Carbondale trustees considering energy-tax ballot question
Funds would pay for energy projects
By Lynn Burton
Sopris Sun Staff Writer
Chances are, Carbondale residents will be asked next April to vote on whether to tax themselves to pay for energy-efficiency projects and programs, such as those conducted the past few years by CLEER and CORE.
“This funding would give the town the ability to invest in renewable energy projects,” said trustee Allyn Harvey after Tuesday night’s board meeting. “It would be an opportunity for residents to decide if they want to make those energy efficiency programs permanent.”
At Tuesday night’s meeting, mayor Stacey Bernot said the town has spent close to $2 million over the past 10 years for energy-efficiency upgrades to town facilities, and for memberships in the non-profits CLEER (Clean Energy Economy for the Region) and CORE (Community Office for Resource Management) and for their projects.
That money has come from the town’s general fund, which for the past decade has been boosted by up to $300,000 to $400,00 per year from state and federal mineral taxes and fees generated from natural gas drilling in Garfield County.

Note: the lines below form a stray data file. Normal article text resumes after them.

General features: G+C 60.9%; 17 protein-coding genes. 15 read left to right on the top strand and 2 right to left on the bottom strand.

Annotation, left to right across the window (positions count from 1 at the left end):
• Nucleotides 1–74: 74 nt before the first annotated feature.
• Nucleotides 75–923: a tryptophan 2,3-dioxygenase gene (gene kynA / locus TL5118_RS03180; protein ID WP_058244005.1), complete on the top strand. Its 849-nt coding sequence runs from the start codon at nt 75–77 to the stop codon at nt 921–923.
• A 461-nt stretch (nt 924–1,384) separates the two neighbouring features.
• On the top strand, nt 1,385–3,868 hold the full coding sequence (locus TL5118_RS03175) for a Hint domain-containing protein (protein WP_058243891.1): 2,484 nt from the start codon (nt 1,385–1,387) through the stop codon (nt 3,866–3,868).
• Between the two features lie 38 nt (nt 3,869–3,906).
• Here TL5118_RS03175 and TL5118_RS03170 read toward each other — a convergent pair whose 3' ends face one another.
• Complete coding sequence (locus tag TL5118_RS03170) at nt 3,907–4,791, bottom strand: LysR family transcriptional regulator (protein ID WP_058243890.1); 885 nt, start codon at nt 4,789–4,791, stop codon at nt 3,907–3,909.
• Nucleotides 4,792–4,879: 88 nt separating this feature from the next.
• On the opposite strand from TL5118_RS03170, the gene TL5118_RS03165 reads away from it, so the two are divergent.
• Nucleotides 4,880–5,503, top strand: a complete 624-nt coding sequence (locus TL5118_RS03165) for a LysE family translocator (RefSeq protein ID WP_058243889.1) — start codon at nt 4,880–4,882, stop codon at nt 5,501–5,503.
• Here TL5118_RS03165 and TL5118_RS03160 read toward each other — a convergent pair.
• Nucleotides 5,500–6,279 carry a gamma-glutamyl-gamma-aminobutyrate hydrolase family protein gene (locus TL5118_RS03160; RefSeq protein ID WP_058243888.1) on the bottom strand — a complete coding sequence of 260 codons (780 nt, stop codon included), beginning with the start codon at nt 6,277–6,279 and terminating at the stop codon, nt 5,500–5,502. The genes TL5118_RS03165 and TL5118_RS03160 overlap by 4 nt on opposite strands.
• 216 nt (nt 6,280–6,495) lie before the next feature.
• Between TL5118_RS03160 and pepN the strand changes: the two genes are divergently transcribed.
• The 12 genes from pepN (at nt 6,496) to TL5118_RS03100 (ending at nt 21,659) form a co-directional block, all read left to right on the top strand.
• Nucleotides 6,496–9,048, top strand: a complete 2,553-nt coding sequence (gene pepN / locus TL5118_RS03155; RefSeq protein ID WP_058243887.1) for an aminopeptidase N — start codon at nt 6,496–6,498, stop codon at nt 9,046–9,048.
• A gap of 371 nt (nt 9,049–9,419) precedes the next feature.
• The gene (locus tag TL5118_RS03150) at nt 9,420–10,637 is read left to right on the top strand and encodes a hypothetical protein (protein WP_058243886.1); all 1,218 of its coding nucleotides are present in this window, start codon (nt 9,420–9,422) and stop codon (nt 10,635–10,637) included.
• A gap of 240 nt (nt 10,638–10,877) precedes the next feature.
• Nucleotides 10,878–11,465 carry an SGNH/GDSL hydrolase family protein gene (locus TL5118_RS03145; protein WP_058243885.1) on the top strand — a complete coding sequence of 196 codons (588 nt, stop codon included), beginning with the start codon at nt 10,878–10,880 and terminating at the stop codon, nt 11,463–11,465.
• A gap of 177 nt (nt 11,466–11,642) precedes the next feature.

Bernot said that some trustees have talked about the town generating an independent tax flow to pay for energy-efficiency projects so that it will be less reliant on severance funds for balancing the town budget in the future.
Earlier in the year, Bernot met with a CORE staffer who came up with several tax scenarios. One scenario is based on a tax assessed on electric bills from Xcel Energy and Holy Cross, which would average $35 per year for residences and $100 per year for businesses, and raise about $125,000.
For comparison, the trustees have penciled in CLEER and CORE for $25,000 each in the 2014 budget, plus $65,000 for an “extraordinary project,” according to Harvey. Such a project would presumably involve CLEER and CORE.
Harvey gave several examples for projects the new tax could fund, such as solar panels for RFTA park-and-ride lots and a hydro project for the town’s Nettle Creek water plant.Harvey said he expects the trustees to continue discussing the tax proposal in December and they would have to finalize ballot language in February. Town residents will also be voting in mayoral and trustee races in April.